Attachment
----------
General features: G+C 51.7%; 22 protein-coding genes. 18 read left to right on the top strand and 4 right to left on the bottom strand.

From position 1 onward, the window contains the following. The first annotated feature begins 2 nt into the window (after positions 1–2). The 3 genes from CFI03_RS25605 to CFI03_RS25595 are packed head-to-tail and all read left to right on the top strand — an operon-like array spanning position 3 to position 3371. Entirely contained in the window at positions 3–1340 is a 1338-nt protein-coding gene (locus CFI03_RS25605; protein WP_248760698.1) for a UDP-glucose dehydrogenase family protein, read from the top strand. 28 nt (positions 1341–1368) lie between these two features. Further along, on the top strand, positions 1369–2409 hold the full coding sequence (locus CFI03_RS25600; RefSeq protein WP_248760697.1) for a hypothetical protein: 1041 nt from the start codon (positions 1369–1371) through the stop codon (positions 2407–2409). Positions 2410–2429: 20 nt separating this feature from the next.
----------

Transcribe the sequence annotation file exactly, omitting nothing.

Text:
General features: G+C 51.7%; 22 protein-coding genes. 18 read left to right on the top strand and 4 right to left on the bottom strand.

From position 1 onward, the window contains the following. The first annotated feature begins 2 nt into the window (after positions 1–2). The 3 genes from CFI03_RS25605 to CFI03_RS25595 are packed head-to-tail and all read left to right on the top strand — an operon-like array spanning position 3 to position 3371. Entirely contained in the window at positions 3–1340 is a 1338-nt protein-coding gene (locus CFI03_RS25605; protein WP_248760698.1) for a UDP-glucose dehydrogenase family protein, read from the top strand. 28 nt (positions 1341–1368) lie between these two features. Further along, on the top strand, positions 1369–2409 hold the full coding sequence (locus CFI03_RS25600; RefSeq protein WP_248760697.1) for a hypothetical protein: 1041 nt from the start codon (positions 1369–1371) through the stop codon (positions 2407–2409). Positions 2410–2429: 20 nt separating this feature from the next.